Monday, August 26, 2013
What Are the Causes of Lytic Bone Lesions?
Destruction of an area of bone that is caused by either a malignant or benign disease is called a lytic lesion of the bone, according to the National Cancer Institute. These types of lesions can be seen on radiology studies such as an X-ray; however, the type of condition that is causing the lesion cannot be fully determined by the X-ray alone. Other information that can help determine the cause of the lytic bone lesion includes the specific age group of the patient, the location of the lesion within the bone and the size of the lytic lesion. Once the physician determines the cause of the lytic lesion, the physician can begin the appropriate therapy.
Primary Bone Cancer
Several types of primary bone cancers can cause lytic lesions of the bone. According to The Norwich Image Interpretation Course, osteosarcoma is the most common primary malignant bone cancer. Ewing’s sarcoma, another type of bone cancer, occurs in the long bones such as the arms and legs. Chondrosarcoma is another malignant tumor that occurs in older adults.
As noted on the International Myeloma Foundation website, multiple myeloma is a cancer of the bone marrow. In many patients with myeloma, bone destruction is very common and is responsible for some of the symptoms of this disease, such as severe bone pain. In most patients with multiple myeloma, the patient has multiple lytic bone lesions.
Metastases to Bone
Many different types of cancer can metastasize to the bone, such as renal cancer, breast cancer and prostate cancer, according to The Norwich Image Interpretation Course. These lytic lesions are often painful and can fracture. The treatment for metastases depends on the type of cancer that has spread, according to the Cecil Textbook of Medicine.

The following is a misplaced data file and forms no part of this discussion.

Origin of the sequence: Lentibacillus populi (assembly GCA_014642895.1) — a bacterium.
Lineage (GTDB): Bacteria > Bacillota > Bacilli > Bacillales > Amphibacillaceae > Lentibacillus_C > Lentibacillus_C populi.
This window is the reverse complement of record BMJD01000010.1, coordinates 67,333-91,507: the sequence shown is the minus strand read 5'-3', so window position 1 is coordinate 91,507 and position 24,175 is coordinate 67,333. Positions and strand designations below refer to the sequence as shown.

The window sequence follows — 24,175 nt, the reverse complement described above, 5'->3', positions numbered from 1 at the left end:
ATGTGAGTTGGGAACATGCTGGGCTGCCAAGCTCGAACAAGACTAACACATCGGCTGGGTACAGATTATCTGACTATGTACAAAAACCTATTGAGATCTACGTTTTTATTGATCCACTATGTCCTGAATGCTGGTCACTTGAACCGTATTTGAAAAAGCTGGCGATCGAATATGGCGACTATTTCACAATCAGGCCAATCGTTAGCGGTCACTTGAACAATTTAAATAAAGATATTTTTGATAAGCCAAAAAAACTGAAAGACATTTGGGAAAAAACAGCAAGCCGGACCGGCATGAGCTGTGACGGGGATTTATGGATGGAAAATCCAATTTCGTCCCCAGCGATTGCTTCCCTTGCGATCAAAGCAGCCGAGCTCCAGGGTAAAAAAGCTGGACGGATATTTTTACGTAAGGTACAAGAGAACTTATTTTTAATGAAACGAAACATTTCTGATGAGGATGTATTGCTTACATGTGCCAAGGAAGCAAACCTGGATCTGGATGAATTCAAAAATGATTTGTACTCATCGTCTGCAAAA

Solitary Bone Cyst
A benign cause of a lytic bone lesion is a solitary bone cyst, as noted on The Norwich Image Interpretation Course. This occurs in people under 30 and typically appears in the long arm bone or the humerus. This condition is usually without symptoms unless there is a fracture to the area.
Giant Cell Tumour
A giant cell tumor is an aggressive benign bone tumor; this tumor is more common in people between 20 and 40 years of age, according to the American Academy of Orthopaedic Surgeons. These tumors are not associated with trauma or diet. The lytic lesion can fracture in this condition as well.
Another benign condition that causes lytic lesions of the bone is fibrous dysplasia. In this condition, the normal bone is replaced by scar tissue; this causes the bone to weaken, as noted on the Mayo Clinic website. In most patients, only one bone is involved.
A chronic bone infection is called osteomyelitis, which can present as a lytic lesion on radiologic studies as well. The bone can become infected after an injury or from an infection traveling in the blood. According to the Mayo Clinic, this condition is typically treated with surgery to remove some of the infected bones and long-term antibiotic therapy.